Relentless Church is accusing Redemption Church of not following the terms of a settlement negotiated late last year following a lengthy legal dispute over property rights between the two megachurches in Greenville.
In a court filing last week, the Pastor John Gray-led Relentless Church made a motion asking officials to force Redemption Church to adhere to the terms of the settlement agreement that came about in October 2020 to resolve a dispute about mortgage payments and property rights.
The contentious dispute had centered on lease agreements and financial obligations for property off Haywood Road, where the Pastor Ron Carpenter-led Redemption Church had sought to evict Relentless early last year. Hundreds of pages of statements, memorandums, contracts and receipts were filed in court. A transition agreement disclosed that Carpenter would be entitled to a $6.25 million retirement payout after leaving the property in the hands of Gray.
The terms of the settlement that the churches ultimately negotiated were not disclosed by the churches, and they are not subject to disclosure by the court.
“Relentless seeks only to enforce the clear and unambiguous terms of the Agreement which is now being met with resistance by Redemption,” Relentless’ new court filing states.
Gray’s attorney Devon Puriefoy declined Tuesday to specify what Relentless is alleging since “the terms of the mediation are confidential,” but he said they are urging Redemption to comply with those terms so the case can “get through the finish line.”
Katari Buck, an attorney for Redemption Church, emailed a statement to The Greenville News Tuesday saying Redemption has been working since October 2020 to fulfill the agreement.
“Though we cannot discuss specific terms of the confidential agreement, there are necessary actions to finalize the agreement that involve obligations to third parties that have taken more time than any of the parties may have liked,” Buck said in the statement. “We are very close to finalizing the settlement and are uncertain why Relentless has felt the need to involve the court and the media in something the parties are capable of resolving amongst themselves. Redemption looks forward to doing just that and to being a blessing to the Greenville community long into the future.“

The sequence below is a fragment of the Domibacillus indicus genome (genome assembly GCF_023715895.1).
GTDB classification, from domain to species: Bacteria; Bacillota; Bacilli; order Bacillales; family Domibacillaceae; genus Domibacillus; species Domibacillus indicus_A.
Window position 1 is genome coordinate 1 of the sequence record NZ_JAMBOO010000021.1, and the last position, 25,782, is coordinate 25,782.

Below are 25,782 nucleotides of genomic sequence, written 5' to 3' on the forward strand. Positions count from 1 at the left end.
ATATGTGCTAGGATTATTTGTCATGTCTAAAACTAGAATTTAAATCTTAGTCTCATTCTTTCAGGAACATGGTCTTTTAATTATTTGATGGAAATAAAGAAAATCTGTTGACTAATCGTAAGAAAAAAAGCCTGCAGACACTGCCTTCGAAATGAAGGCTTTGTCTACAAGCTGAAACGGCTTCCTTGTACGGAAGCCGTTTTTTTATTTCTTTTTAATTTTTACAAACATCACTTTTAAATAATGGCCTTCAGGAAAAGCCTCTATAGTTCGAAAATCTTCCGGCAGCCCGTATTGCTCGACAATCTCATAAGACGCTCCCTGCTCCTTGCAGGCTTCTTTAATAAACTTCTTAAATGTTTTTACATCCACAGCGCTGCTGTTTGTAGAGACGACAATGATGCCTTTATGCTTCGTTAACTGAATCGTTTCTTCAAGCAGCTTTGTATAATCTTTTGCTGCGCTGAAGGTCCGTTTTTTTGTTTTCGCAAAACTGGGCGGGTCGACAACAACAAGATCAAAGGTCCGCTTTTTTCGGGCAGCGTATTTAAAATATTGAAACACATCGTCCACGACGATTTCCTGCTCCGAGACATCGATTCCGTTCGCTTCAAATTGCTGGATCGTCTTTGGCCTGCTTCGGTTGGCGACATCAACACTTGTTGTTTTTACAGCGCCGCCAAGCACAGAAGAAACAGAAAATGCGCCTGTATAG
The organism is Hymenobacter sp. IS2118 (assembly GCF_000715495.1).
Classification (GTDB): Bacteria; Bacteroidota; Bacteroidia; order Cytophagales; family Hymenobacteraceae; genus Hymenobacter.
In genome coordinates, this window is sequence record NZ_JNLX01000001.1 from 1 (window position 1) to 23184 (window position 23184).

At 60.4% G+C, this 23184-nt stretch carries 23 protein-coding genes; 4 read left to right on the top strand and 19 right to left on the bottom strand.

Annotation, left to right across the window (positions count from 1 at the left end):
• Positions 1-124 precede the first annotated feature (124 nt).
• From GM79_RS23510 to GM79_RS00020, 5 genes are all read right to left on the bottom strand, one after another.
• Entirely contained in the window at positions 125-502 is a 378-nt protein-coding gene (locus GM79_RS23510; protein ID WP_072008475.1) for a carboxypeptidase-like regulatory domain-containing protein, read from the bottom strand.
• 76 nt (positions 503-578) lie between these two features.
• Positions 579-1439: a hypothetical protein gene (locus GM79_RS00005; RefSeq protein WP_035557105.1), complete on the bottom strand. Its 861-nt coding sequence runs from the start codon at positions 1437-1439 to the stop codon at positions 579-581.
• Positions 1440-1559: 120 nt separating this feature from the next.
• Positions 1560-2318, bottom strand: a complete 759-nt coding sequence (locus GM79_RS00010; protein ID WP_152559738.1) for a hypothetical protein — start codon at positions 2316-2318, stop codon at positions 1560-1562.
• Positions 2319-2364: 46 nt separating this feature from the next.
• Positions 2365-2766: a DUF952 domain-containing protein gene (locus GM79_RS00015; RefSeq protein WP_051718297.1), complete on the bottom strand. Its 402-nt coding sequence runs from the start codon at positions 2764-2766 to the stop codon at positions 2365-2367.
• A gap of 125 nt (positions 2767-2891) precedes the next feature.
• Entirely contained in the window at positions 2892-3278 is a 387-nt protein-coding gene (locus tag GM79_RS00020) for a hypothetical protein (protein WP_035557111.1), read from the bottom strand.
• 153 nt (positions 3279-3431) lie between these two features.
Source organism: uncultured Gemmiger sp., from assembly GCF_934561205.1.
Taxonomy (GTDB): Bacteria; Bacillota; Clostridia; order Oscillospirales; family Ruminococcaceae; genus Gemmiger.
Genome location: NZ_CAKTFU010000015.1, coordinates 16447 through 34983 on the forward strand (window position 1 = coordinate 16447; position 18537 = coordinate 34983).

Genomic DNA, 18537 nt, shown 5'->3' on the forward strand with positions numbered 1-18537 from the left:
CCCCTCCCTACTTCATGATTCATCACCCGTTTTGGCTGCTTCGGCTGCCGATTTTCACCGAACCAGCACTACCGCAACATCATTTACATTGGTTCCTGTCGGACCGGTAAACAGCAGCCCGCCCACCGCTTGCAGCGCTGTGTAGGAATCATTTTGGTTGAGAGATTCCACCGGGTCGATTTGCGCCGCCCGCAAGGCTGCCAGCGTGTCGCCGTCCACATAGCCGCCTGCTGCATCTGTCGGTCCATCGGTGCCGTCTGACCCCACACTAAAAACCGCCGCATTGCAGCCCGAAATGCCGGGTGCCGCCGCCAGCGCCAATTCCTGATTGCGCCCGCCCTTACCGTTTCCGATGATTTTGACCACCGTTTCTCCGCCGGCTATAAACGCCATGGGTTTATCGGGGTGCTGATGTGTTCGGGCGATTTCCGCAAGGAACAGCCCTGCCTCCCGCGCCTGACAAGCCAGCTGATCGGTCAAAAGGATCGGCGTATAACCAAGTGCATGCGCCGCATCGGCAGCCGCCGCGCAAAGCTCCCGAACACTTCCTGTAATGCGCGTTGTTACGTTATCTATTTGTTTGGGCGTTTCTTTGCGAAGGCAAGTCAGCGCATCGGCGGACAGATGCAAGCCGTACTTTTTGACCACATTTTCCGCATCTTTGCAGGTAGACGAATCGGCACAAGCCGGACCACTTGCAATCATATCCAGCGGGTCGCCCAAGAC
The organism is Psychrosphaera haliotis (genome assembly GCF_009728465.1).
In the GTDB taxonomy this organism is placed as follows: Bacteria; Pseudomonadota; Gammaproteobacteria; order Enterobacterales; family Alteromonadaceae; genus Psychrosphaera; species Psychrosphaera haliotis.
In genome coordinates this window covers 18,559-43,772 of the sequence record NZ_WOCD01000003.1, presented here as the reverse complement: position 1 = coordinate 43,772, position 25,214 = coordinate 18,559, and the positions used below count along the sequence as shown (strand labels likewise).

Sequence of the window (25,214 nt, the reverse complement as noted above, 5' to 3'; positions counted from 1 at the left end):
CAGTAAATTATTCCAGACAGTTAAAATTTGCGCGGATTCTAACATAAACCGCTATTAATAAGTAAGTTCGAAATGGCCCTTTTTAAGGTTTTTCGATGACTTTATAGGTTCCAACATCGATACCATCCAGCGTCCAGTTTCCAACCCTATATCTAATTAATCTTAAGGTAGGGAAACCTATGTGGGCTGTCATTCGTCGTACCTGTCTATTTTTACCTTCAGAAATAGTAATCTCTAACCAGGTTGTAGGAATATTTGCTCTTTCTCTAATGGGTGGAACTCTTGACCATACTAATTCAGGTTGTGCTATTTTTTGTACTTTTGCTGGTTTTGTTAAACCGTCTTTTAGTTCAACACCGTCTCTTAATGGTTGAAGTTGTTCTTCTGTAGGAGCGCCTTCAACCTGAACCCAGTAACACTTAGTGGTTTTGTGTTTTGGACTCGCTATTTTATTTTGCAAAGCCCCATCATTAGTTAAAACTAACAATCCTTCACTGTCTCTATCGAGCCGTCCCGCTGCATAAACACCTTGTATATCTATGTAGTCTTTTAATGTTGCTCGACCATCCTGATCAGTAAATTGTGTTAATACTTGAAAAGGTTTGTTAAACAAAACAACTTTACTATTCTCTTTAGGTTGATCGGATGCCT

Puriefoy has told The Greenville News that Relentless considered the settlement a win.
“Relentless is remaining on the property and will not be moving,” Puriefoy told The News in October 2020. “We certainly view it as a prevailing mediation for Relentless.”
In 2018, Carpenter announced he was moving his Redemption ministry to San Jose, California, and he asked Gray to take over the Greenville campus and transform it into his own church. Gray and Relentless began leasing the property.
Carpenter has since returned to South Carolina to open Redemption East at the Greenville Convention Center while maintaining his California location. A grand opening event is planned for Jan. 31 in Greenville, according to the Redemption East website.
Redemption took legal action in January 2020 to evict Relentless from the Greenville campus, claiming Relentless had not adhered to its financial obligations to occupy the property. The eviction case went on for 10 months before a settlement came out of mediation.
Relentless’ motion filed last week claims that Redemption has more recently made “attempts to include substantive changes to the Agreement, which serve only to undermine its original intent.”
Relentless is asking the courts to intervene in carrying out the settlement agreement, the court filing states.
“Last year, Relentless Church and Redemption Church met in good faith and both parties were able to reach an amicable agreement that allowed both churches to focus on their true mission — to serve the spiritual livelihoods of the Greenville community,” Relentless spokesperson Anne Torres said in an emailed statement Tuesday. “Relentless has made every effort to be a partner in faith to Redemption but unfortunately, this has become a distraction to the work the Church has done in the Greenville community and beyond. Simply put, our community and congregations deserve better. It is our hope that Redemption leadership accepts and abides by the terms of our original agreement so that we can all move forward.”
SOURCE: Greenville News, Daniel J. Gross